In the second half of 2014, global energy markets witnessed one of historys most abrupt transitions in the commodity cycle from bull to bear market. Since then, with supply growth materially outstripping demand growth, the market has been characterized by increased volatility. Moves driven by fundamental data have been multiplied by quick and severe changes in market sentiment.
The Organization of the Petroleum Exporting Countries, the cartel that historically played the role of price stabilizer for oil, has lost its pricing power and ability to manage volatility. This development was because of the entrepreneurial U.S. shale oil industry and increased supplies coming out of Russia and other non-OPEC producers. The price regulation mechanism has been further compromised by the complicated political agenda among OPEC members.
The oil markets have always rebalanced. Without a doubt, the markets will do so again in the coming years. Growth in demand remains strong, particularly from Africa, Asia and North America.
As for the supply side, however, Darwinian competition will drive survival. The oil producers that will prevail will have the following characteristics: a strong balance sheet, cheap access to debt and equity capital markets, seamless logistics infrastructure and sophistication of their trading capabilities in physical and financial markets.
Russia, like other producer countries, will have to adapt to retain its position as the leading player in the oil markets. It will need to change its energy production and its trading and financing industries. In physical markets, Russian oil exports remain priced mostly on a spot basis and are dominated by international oil traders. This approach contrasts sharply with that taken by Saudi Arabia and some other exporting countries in the Middle East, such as Kuwait, Iran and Iraq, which aim to maintain and deepen direct customer relationships with oil majors and independent refineries and to constrain the end destinations to which these buyers can ship. International traders are altogether prohibited from being offtakers of Saudi oil.
Therefore, Russian oil is more freely available to trade in the open markets, whereas Saudi oil is more likely to be committed under long-term contracts. In a bull market, in which supply is scarce, such a trading policy benefits Russia, as the country can command a higher premium-to-benchmark for its crude. In an oversupplied market, however, this is harmful to pricing and market share, as Russian oil needs to be sold at deeper discounts to attract the residual customer. International traders dont have a mandate to maximize the sales price for Russian oil; instead, they make money by taking a margin or playing the financial markets.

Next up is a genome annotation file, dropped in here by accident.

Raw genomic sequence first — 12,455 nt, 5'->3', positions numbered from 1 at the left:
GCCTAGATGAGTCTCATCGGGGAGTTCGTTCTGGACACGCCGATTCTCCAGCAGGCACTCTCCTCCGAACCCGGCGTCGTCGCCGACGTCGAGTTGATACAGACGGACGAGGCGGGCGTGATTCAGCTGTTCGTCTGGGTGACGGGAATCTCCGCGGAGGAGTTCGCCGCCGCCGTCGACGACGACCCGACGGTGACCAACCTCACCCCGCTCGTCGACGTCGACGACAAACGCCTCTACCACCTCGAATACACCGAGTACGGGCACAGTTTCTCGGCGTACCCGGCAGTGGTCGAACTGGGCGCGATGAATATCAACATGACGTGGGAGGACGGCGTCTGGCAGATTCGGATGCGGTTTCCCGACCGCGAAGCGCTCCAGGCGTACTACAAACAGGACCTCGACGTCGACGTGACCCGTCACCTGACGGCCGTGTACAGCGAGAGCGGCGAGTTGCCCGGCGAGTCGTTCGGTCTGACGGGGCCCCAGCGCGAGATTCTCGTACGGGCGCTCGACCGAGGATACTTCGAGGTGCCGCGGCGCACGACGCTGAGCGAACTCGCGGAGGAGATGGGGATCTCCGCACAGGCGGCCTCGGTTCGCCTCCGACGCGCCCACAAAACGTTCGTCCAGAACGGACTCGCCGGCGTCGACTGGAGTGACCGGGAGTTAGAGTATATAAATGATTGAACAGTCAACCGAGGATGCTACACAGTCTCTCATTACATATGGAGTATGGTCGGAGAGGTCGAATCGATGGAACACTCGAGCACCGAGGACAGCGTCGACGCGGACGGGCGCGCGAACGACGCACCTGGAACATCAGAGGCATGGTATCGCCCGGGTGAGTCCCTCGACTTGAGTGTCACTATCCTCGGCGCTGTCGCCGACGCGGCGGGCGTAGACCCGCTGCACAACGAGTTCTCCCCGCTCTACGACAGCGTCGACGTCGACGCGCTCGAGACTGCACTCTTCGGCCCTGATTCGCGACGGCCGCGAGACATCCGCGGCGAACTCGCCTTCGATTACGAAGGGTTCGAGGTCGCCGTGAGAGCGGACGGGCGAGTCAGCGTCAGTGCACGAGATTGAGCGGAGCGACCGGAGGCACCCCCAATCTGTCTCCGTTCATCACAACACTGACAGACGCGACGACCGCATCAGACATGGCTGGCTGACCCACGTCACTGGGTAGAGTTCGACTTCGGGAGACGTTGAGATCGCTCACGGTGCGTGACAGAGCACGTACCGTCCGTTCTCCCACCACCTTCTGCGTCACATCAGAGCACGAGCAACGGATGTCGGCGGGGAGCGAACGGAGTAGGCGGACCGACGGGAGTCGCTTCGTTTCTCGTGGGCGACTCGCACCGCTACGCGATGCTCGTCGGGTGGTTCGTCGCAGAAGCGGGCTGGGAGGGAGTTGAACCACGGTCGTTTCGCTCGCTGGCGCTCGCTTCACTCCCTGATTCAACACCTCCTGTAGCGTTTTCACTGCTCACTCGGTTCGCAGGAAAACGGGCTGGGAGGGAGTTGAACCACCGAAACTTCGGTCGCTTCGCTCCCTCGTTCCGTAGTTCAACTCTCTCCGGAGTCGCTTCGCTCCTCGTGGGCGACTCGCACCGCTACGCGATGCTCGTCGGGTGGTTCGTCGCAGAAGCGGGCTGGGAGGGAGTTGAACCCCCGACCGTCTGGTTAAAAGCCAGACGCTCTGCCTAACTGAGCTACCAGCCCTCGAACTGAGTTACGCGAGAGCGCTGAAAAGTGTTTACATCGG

Western companies have actively taken advantage of structured financial strategies such as price risk management, prepayment of future production and inventory and supply chain financing, as well as commodity-linked financing. These practices have offered attractive price points to borrowers and have given extra credit comfort to lenders. The active use of hedging instruments helped U.S. shale producers lock in high prices during the short window of recovery in 2015, which put them at a great advantage over other producers when prices collapsed again, during the second half of the year. U.S. banks require the installment of hedging programs linked to credit lines.
By contrast, Russian producers have decided that they carry no price exposure, since most of the upside to oil prices is transferred to the government by the very nature of the tax system. Oil companies in the country are also aware that the free-floating ruble is absorbing oil price shocks. Their confidence can only extend so far, however. During severe downturns, the central bank will not want to see the currency depreciate indefinitely. The government has in turn been ready to hike taxes to balance the budget by nationalizing the currency gains of oil producers. Russian producers, after all, are not insulated from price volatility in oil markets.
Undoubtedly, commodity, financial and credit markets have only recently started to develop in Russia, and the number of users remains quite limited. Nevertheless, if the past year and a half has been any indication, interest in these markets is increasing.
Assuming that market volatility is here to stay, we at VTB Capital expect increasing market activity and an increase in the use of sophisticated financial planning and risk management tools by Russian producers and refiners. The market can only benefit from this increase in sophistication. Russia remains the top oil producer, but its oil remains traded by non-Russian traders and priced off benchmarks listed on Western stock exchanges.
Russian producers and financial institutions need to lead the way in the development of the local commodity markets. In the long term, such steps will provide safety and stability to the industry and strengthen the price positioning of Russian crude exports.
Atanas Djumaliev is head of global commodities at VTB Capital, part of state-owned VTB Group, in Moscow.